The end of May is finally here. Today in Westminster – at her umpteenth lectern appearance, addressing a weary press and public – prime minister Theresa May announced that she would step down as Tory leader on 7 June. Her voice cracked as she spoke of the honour of ‘serving the country I love’, before turning back to walk into No10. But she can spare us the tears, and commentators can spare us their pious sympathy.
Theresa May will go down in history as one of the worst prime ministers ever to lead this country. She came to power at a time of tremendous national crisis, but also opportunity. The Brexit vote was a demand for democratic and economic renewal, which at first she did well to channel in blustery speeches. But as her premiership has worn on, she has squandered that opportunity, and driven us further into crisis.
The Brexit deal she struck with the European Union was designed – she said – to bring Remainers and Leavers together. It would end free movement but keep us close to the EU. But in the end, all it achieved was to unite both sides against her, in parliament and the country. It was a deal that left us with less say over the EU rules that bind us than we have as members. She stood in the middle of the road and got hit by traffic from both directions.
May spoke in her speech today of compromise. But her eventual undoing over her ‘compromise’ deal reminds us what a necessarily binary issue Brexit is. You are either in or you are out.
The so-called Soft Brexit option has always been sophistry. Whether or not we leave the EU has always been a question of whether we want stability or an uncertain but democratic future. This is how voters split at the referendum and remain split today.
May said she wanted to implement Brexit but in such a way that didn’t risk jobs. She has managed to achieve neither. Almost three years after Brexit we await the result of another EU election in which we took part. The uncertainty over our future arrangements is damaging jobs and industry. Meanwhile, we remain powerless under EU rules to intervene as we see fit – as the collapse of British Steel this week reminds us.
This mess is not entirely of May’s making. The vast majority of MPs in parliament at the time of the referendum backed Remain. The Labour Party has been playing games, rejecting May’s deal despite there being barely a cigarette paper between it and their own convoluted plan, while more staunchly Remain Labourites have pushed for a second referendum. But her miscalculations and cowardice have been stunning.
She called a snap election in 2017 to gain a bigger mandate for Brexit, but ran a campaign that was all about her. She confused Brexit’s popularity for her own, inflicting her robotic slogans and negative charisma on an unsuspecting public. She was forced into a screeching u-turn over her controversial ‘dementia tax’, while insisting ‘nothing has changed’. In this age of revolt against technocracy, she was exposed as an ideas-lite technocrat.
She lost her majority and has since buckled to every EU and elite-Remainer demand. Brussels set the timetable for talks, rigging them in its own favour. She signed up to the so-called backstop, even though she didn’t understand it. Parliament took No Deal off the table, leaving us to swallow whatever Brussels gave us. And this week she offered MPs a vote on a second referendum, something she said she would never countenance.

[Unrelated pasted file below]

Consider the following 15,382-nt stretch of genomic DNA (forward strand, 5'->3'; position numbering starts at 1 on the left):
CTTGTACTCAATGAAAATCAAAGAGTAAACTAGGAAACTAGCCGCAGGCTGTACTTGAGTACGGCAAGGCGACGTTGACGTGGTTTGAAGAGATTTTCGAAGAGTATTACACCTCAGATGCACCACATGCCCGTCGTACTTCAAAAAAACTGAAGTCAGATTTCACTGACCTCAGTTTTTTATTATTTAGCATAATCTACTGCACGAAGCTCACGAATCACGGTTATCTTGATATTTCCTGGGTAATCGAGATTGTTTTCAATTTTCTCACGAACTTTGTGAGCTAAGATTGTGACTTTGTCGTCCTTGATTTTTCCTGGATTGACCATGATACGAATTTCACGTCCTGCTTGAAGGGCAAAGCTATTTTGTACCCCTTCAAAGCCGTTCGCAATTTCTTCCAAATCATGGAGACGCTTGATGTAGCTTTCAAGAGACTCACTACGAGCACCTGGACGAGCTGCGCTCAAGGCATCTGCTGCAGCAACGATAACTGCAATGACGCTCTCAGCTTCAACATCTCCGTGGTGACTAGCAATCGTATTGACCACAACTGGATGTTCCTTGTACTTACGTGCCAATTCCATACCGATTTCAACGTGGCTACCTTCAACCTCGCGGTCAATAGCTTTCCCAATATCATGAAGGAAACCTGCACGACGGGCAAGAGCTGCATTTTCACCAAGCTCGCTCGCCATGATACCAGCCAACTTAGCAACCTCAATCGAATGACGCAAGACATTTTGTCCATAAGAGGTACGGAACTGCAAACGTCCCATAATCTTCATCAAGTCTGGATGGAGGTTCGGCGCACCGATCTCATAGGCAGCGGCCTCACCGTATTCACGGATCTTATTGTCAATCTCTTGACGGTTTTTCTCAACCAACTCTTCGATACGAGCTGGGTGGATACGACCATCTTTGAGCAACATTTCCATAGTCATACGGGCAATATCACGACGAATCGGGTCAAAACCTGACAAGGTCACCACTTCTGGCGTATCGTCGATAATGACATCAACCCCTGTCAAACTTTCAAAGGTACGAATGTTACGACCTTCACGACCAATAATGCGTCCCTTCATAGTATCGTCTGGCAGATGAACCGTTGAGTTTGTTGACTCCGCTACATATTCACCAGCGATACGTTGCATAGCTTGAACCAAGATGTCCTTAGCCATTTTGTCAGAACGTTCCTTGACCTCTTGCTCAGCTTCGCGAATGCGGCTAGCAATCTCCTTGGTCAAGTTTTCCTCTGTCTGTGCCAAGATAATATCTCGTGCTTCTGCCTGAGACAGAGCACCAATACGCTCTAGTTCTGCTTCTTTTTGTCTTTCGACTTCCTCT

Of course it isn’t just May’s handling of Brexit that will be judged harshly by the history books. When she first came to power – after a sideshow of a Tory leadership race – she stood on the steps of Downing Street and promised to tackle the ‘burning injustices’ around race, class and gender. In her speech today she lamented that she didn’t have more time to do so. And yet she leaves Britain a more unjust place than before.
What she did succeed in implementing were tokenistic schemes, from the race-disparity audit to new gender-pay reporting. Meanwhile, the disastrous effects of policies she oversaw in the Home Office began to come to light. The Windrush scandal revealed that elderly British citizens who came to the UK from the Commonwealth as children were being denied jobs and medical care and even deported, purely for not having the right paperwork.
She was the most hardline on migration in David Cameron’s cabinet. She thought this is the issue on which Westminster is most out of touch, and she set about bringing down numbers by any means necessary. But she confused the public’s concern about migration with a disregard for – even animus towards – migrants. The outpouring of support for the Windrush generation, most of all from older Britons, showed how wrong she was.
None of this is to say that May was a racist. What was most destructive about her was that she didn’t believe in much at all. She was a technocrat, a manager, a box-ticker. Migration policy for her was about moving numbers from column A to column B, regardless of right and wrong. And the EU negotiations were about ‘getting Brexit over the line’, even if it meant selling out its core component – democratic control – in the process.
Theresa May is a member of a technocratic order, a distant, unaccountable and bloodless way of doing politics, summed up by the Brussels bureaucracy, that people across the West are rising up against. But as we face the prospect of another dreadful Tory leadership race, and (brace yourself) another General Election, we are still casting about for alternatives. Technocracy may be dying, but the new politics is yet to be born.